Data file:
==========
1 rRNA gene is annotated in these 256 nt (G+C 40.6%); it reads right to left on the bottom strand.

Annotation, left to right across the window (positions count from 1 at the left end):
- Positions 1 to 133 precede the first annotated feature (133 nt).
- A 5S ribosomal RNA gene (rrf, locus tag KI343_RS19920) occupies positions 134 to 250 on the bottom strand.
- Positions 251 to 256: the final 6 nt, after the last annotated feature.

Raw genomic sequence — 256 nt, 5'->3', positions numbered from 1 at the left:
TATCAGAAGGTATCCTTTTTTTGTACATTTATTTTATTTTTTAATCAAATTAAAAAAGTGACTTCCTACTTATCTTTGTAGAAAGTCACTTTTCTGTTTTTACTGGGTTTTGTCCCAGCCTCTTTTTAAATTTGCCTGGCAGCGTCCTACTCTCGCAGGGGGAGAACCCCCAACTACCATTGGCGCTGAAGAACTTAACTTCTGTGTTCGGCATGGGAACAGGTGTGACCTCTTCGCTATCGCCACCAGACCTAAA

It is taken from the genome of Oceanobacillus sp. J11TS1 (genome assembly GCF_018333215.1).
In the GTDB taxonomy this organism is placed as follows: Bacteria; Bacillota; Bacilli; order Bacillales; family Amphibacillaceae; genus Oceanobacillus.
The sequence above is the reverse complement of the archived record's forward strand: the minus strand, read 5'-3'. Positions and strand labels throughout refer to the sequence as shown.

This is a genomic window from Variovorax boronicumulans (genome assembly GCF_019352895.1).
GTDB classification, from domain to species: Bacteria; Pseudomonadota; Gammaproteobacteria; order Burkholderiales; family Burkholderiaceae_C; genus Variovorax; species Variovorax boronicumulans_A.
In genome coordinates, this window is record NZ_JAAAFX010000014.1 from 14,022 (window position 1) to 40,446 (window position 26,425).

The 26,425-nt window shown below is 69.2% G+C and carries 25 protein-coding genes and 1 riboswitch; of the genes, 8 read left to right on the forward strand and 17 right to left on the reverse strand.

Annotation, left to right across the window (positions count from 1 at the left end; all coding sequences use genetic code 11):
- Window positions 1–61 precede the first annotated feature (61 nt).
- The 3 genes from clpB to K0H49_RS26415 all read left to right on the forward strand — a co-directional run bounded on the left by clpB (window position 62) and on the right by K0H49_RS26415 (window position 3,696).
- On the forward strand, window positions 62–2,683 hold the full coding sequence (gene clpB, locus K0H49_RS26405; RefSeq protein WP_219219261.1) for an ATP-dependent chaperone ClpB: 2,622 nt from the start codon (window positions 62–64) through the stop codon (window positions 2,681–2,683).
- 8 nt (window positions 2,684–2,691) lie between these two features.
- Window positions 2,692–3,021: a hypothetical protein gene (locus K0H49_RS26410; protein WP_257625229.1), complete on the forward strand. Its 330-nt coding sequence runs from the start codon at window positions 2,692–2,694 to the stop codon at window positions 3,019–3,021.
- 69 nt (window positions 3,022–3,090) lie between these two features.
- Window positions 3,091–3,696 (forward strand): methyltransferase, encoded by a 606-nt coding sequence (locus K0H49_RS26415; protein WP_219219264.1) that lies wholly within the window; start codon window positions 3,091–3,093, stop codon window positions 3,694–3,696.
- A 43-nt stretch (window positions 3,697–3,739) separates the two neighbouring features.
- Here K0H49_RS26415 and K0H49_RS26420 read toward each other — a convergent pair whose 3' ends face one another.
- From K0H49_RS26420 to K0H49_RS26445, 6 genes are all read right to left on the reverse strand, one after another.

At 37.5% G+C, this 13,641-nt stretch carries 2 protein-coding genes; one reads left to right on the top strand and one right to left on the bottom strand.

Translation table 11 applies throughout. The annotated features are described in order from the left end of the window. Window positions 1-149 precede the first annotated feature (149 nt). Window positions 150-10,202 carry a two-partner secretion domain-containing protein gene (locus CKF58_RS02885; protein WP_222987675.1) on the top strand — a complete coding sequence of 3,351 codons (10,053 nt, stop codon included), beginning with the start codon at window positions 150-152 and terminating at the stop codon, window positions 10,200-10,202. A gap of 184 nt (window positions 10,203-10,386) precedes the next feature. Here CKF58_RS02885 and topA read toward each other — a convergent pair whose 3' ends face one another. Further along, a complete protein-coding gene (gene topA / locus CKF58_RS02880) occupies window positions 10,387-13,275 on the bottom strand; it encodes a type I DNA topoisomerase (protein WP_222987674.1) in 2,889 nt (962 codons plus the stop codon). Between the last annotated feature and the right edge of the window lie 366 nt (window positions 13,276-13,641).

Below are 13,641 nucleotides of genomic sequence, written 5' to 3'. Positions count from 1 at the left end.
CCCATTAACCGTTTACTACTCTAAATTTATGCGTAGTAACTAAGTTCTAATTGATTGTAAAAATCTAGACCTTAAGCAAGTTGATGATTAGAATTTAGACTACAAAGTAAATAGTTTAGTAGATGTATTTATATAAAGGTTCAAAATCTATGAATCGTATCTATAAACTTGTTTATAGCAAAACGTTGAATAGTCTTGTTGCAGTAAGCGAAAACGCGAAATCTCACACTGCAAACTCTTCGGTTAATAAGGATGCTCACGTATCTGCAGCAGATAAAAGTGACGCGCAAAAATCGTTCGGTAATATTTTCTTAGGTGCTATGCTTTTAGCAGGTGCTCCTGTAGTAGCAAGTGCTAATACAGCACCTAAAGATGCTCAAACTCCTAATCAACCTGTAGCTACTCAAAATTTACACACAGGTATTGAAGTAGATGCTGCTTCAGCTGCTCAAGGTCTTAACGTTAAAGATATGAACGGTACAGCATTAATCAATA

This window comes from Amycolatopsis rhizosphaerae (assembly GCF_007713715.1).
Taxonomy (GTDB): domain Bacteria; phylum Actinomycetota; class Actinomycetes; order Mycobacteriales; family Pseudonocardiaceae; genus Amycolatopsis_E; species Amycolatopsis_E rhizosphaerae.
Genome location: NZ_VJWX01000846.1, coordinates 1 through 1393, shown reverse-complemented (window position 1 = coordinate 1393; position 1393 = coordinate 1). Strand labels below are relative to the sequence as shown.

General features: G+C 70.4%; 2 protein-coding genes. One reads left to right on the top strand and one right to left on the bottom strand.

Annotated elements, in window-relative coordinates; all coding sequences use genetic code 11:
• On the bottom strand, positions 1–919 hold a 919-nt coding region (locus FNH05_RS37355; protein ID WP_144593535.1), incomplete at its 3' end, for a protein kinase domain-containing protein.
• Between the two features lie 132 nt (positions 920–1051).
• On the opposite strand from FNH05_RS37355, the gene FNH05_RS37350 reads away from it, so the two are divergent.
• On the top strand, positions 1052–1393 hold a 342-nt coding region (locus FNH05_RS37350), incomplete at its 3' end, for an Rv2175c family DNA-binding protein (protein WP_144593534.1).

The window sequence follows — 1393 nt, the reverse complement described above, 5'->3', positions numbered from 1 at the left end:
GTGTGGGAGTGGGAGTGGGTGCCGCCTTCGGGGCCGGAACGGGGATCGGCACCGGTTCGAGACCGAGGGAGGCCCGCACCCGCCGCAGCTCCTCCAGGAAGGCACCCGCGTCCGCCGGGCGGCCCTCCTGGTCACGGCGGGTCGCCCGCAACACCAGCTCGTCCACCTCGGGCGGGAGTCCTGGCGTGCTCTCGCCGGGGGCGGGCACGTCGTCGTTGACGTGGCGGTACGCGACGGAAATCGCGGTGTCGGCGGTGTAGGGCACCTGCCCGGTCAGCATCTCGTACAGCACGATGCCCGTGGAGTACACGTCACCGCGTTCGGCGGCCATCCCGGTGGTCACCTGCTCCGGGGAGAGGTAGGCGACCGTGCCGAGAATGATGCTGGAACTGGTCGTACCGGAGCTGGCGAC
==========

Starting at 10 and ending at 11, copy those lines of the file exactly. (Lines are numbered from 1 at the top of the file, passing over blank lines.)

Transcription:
The sequence above is the reverse complement of the archived record's forward strand: the minus strand, read 5'-3'. Positions and strand labels throughout refer to the sequence as shown.

This is a genomic window from Variovorax boronicumulans (genome assembly GCF_019352895.1).